Department of Public Service

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Lawmakers craft replacement language for vetoed energy siting bill

MONTPELIER — Key lawmakers have drafted replacement language for an energy siting bill vetoed by Gov. Peter Shumlin on Monday they hope will be passed during a legislative veto session on Thursday to fix issues he identified in his veto message. Shumlin, a Democrat who is not seeking a fourth two-year term, vetoed S.230 Monday over concerns that language approved on the final day of the legislative session would have unintended consequences. He said the emergency rule-making process called for in the bill for new wind turbine sound standards unintentionally invokes a provision in statute that would make Vermont the first state in the country to declare a public health emergency around wind energy “without peer-reviewed science backing that assertion up.”

Additionally, Shumlin said new temporary sound standards for wind turbines “unintentionally relies on a standard used in a small 150 kilowatt project as the standard for all wind” projects, which “could have the clearly unintended effect of pushing wind projects closer to homes where the background noise is higher.” Another provision in the bill requires notice of certificates of public good for energy projects on parcels of land to be filed with land records. He said that “could create problems for residential solar customers when they go to sell their home.”

The fourth concern deals with money. Under the bill, regional planning commissions are supposed to help municipalities develop local energy plans that conform to the state’s energy goals. Continue Reading →

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Shumlin vetoes energy siting bill

MONTPELIER — Gov. Peter Shumlin has vetoed a controversial energy siting bill, triggering a special legislative veto session on Thursday where lawmakers can try to override his rejection or look to fix the portions he finds unacceptable and send it back. The legislation, S.230, was passed by lawmakers on the final day of the legislative session last month after last-minute wrangling by House and Senate negotiators and the Shumlin administration. It seeks to provide local communities with more say over the siting of renewable energy projects if they craft their own energy plans that are approved by the Department of Public Service. It also seeks to create sound restrictions for wind generation projects. The governor, a Democrat, said the bill would hurt the state’s renewable energy progress, which he said has created more than 17,000 jobs in Vermont. Continue Reading →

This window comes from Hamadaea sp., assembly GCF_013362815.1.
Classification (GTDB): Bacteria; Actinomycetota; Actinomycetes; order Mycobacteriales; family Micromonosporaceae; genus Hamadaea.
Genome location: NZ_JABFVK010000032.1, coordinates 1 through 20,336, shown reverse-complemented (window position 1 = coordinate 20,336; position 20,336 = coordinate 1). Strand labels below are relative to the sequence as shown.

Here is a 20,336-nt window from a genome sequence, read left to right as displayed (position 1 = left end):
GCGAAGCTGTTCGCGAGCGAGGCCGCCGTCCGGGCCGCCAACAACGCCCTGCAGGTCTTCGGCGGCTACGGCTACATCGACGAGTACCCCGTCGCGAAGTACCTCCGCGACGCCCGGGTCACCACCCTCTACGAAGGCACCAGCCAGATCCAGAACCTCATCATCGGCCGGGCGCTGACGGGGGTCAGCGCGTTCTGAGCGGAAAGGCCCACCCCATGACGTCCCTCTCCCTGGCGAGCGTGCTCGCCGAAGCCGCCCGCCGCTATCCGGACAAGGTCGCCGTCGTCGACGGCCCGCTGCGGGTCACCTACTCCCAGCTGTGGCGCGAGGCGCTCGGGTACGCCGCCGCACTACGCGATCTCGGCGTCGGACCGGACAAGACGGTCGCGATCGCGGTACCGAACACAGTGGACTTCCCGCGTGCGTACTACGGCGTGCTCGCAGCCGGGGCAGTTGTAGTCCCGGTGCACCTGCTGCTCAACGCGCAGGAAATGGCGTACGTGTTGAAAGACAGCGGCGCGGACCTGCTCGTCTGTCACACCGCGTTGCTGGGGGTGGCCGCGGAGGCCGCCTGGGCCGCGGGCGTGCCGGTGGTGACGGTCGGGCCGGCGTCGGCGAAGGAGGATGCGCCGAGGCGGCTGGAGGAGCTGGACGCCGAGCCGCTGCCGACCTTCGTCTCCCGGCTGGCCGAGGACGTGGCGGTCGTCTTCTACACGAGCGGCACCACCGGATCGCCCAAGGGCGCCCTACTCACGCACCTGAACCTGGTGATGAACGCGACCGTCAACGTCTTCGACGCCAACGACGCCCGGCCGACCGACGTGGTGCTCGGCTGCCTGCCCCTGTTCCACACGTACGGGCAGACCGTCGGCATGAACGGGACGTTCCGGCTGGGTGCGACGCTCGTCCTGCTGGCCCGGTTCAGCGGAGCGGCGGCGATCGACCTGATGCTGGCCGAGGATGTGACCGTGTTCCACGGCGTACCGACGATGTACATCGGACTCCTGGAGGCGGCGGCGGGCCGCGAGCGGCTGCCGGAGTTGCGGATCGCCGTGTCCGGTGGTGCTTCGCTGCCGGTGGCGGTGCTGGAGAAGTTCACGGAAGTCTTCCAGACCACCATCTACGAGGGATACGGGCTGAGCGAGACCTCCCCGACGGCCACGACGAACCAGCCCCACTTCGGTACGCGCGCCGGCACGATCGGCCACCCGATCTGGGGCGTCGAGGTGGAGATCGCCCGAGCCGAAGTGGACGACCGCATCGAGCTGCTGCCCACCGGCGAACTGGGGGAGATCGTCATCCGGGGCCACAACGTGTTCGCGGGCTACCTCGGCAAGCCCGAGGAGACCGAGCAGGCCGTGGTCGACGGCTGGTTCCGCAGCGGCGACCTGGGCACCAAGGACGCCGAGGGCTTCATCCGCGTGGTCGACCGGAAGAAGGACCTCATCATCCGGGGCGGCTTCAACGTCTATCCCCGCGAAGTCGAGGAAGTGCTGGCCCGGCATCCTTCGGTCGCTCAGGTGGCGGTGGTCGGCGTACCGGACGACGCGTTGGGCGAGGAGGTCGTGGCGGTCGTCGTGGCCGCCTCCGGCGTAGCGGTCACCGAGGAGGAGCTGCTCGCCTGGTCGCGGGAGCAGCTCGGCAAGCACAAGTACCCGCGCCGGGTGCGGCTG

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Entergy rejects trust fund withdrawal objections

MONTPELIER — The state of Vermont is ramping up its fight with Entergy Nuclear over Vermont Yankee’s shrinking $600 million decommissioning trust fund. The attorney general’s office, along with the Department of Public Service, filed a petition last week with the Nuclear Regulatory Commission, asking for a federal “comprehensive review” into how Entergy is spending the fund, which was $675 million a year ago. Yankee shut down Dec. 29, 2014, and Entergy has made regular withdrawals since then. Entergy estimated a year ago it would cost $1.2 billion in 2014 dollars to decommissioning the reactor. Continue Reading →

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Dubie emerges with wind concerns

MONTPELIER — Former Republican Lt. Gov. Brian Dubie, who was a strong proponent of wind power during his government service, is now speaking out on behalf of residents who are concerned about the noise generated by turbines in Sheffield and at proposed sites in the future. Dubie, who served from 2003 to 2011 and lost a close gubernatorial election to Gov. Peter Shumlin in 2010, still supports wind power as an alternative energy source for Vermont. The commercial airline pilot said he’s not looking to re-enter Vermont’s political scene. But he is choosing to speak out now on behalf of his neighbors in Franklin County that could soon be impacted by turbine noise. Additionally, there is a proposed wind project in Swanton — just under a mile from Dubie’s home — that would generate up to 20 megawatts of power from as many as seven wind turbines that are 500 feet tall. Continue Reading →

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